• Ensuring that the person performing COVID-19 point-of-care antigen screening using the Test Kits at the participant’s site is a health professional or trained individual that has the appropriate knowledge, skills, judgment, and oversight to perform the test correctly.

Specimen Collection

  • Effective March 3, 2021, all COVID-19 tests that are approved by Health Canada for point-of-care use are exempt from Regulation 682 and Regulation 683 under the Laboratory and Specimen Collection Centre Licensing Act.
    • This change will allow for a broader range of health professionals to perform rapid antigen screening as part of the Provincial Antigen Screening Program. For example, health professionals may include both regulated health professionals and non-regulated health workers, such as personal support workers.
    • Retirement homes are responsible for ensuring individuals administering antigen tests have the knowledge, skills, and judgement to perform the test.
  • Effective March 3, 2021, specimen collection for point-of-care antigen tests may also be done by the person being tested (‘self-swabbing’). Self-swabbing for point-of-care antigen tests is not currently approved by Health Canada, but the Ministry of Health is of the opinion that it is appropriate, from a clinical perspective, to do self-collection for antigen point-of-care tests under the following specific circumstances:
    • If a trained individual, including a health professional (regulated or unregulated) is supervising the self-swabbing.
    • Any individual supervising self-swabbing must consult the self-swabbing training resource developed by Ontario Health in collaboration with Public Health Ontario and ensure that they have the appropriate knowledge, skills, and judgment to provide appropriate self-swabbing oversight, including how to operate the device, personal protective equipment (PPE) requirements, and how to safely dispose of waste (Hazardous Waste Class 312) as outlined in the guidance on the Safe Handling and Management of Rapid Antigen COVID-19 Testing Waste.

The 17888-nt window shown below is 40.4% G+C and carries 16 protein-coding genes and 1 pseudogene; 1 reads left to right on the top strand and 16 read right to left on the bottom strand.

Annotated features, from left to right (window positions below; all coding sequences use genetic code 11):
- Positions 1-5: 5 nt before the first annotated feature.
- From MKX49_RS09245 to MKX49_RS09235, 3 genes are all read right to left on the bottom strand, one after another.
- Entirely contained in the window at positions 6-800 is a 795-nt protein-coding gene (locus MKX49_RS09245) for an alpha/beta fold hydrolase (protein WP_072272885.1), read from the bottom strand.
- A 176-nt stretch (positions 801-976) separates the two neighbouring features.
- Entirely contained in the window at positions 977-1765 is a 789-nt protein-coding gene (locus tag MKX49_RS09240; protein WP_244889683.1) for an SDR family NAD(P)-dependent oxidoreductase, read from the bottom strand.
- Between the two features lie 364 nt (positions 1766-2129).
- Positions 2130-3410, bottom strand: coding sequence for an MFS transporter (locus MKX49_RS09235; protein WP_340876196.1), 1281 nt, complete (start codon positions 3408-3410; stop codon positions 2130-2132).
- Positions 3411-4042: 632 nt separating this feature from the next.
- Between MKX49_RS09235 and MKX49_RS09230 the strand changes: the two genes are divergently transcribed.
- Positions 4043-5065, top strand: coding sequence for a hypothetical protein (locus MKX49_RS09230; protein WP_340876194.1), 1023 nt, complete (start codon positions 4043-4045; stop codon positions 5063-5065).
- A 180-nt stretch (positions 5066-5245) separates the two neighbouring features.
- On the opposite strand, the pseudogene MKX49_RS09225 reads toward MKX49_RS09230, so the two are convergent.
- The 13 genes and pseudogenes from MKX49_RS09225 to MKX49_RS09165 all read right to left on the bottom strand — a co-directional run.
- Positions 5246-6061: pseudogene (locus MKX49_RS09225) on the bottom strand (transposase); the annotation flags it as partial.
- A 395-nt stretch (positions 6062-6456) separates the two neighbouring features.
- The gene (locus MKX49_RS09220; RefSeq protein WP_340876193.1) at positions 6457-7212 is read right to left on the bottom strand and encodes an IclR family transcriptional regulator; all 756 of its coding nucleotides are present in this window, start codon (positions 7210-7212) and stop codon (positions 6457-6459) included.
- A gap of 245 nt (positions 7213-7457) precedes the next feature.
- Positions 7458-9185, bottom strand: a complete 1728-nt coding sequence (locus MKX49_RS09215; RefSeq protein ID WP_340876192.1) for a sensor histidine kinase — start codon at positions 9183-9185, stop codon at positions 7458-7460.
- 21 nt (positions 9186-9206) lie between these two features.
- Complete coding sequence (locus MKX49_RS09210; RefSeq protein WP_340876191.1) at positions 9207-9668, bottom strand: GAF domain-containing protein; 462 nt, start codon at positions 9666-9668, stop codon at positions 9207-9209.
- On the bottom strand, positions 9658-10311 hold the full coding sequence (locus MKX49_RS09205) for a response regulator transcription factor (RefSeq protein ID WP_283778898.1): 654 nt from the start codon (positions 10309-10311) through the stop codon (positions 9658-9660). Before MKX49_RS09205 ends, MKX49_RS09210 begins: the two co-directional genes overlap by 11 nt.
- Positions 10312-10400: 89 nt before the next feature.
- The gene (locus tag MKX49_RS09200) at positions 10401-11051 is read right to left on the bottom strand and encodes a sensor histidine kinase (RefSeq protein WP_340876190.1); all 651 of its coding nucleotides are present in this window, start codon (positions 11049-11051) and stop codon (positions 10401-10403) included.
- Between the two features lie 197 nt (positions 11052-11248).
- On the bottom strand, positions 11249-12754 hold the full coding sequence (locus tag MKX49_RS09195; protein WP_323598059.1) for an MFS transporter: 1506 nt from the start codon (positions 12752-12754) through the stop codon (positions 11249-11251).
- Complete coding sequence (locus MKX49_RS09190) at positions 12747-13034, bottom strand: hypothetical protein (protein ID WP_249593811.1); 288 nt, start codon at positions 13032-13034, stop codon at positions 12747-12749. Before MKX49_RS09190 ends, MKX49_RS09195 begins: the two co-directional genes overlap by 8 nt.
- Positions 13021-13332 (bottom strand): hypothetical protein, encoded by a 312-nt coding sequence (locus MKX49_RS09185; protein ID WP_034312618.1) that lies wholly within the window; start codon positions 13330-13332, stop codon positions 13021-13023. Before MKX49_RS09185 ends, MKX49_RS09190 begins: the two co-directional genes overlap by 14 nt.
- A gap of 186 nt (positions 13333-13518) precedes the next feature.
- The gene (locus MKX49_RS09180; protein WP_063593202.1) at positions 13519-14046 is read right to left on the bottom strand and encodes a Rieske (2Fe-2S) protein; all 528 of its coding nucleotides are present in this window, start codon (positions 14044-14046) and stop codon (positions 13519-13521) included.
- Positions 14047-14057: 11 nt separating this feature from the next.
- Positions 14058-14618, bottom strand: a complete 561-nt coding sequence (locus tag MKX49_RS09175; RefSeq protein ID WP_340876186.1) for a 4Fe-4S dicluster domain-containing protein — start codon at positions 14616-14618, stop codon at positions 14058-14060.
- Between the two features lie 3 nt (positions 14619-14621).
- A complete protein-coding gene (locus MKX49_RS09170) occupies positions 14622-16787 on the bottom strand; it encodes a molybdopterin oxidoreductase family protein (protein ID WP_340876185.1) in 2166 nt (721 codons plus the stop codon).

Implementation Supports

New Test Types

To date, the Abbott Panbio has been the most widely deployed rapid antigen tests to sectors and sites participating in the PASP. However, there are several comparable Health Canada-approved tests that have been procured by the Federal Government for allocation to provinces. Ontario is therefore incorporating these additional types of rapid antigen tests to ensure that supply needs continue to be met for sites participating in PASP, including those sectors and organizations implementing mandatory vaccine policies at the direction of the Chief Medical Officer of Health (CMOH).